“The only mode my thoughts run in, though, is rewind. Never fast-forward and certainly never stopped. Thus the truth is my thoughts and, the facts are my experience, subjective, and still mine.”
Following the plight of a young Italian girl, Weeds Beneath the Open Meadows, is more than just a memoir; this book explores the relationship between the individual and truth, the effect of the past upon the present, and conflicting representations about love.
When Anna and her family leave their homeland due to her father’s nebulous business in the United States, she leaves behind crowns weaved from flowers, handmade dresses, and the ubiquitous poverty of the Italian countryside. Once across the Atlantic, Anna realizes that life in America is about possessions; possessing things as well as memories.
Blurring the line between an older past in the meadows and villages of Sicily, and a newer past in the concrete streets of New Jersey, Weeds Beneath the Open Meadows explores how a young girl learns the ways of America without letting go of Italy.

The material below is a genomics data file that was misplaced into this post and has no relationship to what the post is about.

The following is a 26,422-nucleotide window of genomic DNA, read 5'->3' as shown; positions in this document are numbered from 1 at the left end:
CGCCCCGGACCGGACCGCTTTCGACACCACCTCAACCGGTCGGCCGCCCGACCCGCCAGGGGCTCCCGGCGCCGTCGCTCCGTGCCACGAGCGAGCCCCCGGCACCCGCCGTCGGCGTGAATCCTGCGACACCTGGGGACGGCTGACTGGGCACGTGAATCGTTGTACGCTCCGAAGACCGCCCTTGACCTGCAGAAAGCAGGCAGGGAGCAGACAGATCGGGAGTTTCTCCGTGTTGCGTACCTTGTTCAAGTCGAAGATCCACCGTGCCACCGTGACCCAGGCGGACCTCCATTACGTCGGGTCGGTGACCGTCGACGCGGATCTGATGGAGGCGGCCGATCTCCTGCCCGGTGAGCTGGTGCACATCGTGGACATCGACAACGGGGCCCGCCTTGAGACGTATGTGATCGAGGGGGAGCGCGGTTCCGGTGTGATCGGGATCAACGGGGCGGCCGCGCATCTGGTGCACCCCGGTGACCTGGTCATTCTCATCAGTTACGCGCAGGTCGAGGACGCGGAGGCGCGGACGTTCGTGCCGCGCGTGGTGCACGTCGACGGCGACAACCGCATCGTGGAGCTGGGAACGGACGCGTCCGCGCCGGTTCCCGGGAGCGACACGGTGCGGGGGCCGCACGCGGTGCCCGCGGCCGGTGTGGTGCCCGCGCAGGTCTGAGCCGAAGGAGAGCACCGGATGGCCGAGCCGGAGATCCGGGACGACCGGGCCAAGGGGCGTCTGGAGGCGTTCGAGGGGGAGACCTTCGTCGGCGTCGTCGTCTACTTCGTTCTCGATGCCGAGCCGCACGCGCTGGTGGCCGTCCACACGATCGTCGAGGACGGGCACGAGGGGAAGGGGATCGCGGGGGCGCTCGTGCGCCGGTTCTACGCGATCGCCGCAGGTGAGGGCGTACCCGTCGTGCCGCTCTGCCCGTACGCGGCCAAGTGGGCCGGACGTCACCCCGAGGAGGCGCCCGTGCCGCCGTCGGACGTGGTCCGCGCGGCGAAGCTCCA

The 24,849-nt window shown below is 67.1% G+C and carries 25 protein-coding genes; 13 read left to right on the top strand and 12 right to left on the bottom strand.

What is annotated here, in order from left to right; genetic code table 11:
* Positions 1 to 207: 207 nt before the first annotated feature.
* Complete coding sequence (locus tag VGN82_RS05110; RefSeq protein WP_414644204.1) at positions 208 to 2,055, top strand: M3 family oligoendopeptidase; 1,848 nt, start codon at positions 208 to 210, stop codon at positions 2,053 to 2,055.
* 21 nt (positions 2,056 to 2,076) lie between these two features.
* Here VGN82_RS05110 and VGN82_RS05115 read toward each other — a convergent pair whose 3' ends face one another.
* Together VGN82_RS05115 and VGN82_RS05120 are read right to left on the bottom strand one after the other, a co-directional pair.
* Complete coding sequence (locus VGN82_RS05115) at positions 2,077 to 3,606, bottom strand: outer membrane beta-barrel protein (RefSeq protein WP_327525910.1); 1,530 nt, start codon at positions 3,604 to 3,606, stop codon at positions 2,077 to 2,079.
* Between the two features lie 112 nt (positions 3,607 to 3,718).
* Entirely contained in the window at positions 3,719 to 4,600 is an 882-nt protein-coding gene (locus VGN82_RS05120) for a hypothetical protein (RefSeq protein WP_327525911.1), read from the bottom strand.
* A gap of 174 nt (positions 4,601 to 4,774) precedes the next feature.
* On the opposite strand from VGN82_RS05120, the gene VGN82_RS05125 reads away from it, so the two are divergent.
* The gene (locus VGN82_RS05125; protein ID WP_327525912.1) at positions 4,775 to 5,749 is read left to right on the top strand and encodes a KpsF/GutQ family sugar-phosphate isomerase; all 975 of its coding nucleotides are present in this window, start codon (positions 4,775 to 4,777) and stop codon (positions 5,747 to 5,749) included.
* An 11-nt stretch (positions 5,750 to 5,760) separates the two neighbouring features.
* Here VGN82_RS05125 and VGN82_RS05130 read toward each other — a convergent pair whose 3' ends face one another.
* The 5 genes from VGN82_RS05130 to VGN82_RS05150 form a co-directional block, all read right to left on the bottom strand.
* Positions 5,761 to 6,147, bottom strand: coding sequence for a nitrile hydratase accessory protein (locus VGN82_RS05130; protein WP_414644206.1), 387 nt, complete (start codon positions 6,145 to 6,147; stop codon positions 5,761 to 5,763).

Blending the imagery of poetry with masterful prose, Weeds Beneath the Open Meadows explores the difficulties of assimilation, the loss of loved ones, and the discovery of the self.
Growing up bi-lingual because of the public-school education, she is forced to interpret for her mother at the most difficult times of life a person can expect to experience.
I thoroughly enjoyed this book. It’s colorful and provides many glimpses of life in a small Italian town, through the eyes of a young girl, as well as learning to cope in America.
I award this book 4.4 stars! The score would have been higher, except for the large handful of spelling errors I found.
You can buy this book:
You can follow the author:
Tags: memoir, two-hour read, Italy, immigrant, immigration
Copyright 2019 Mark Schultz except for author’s introduction to the book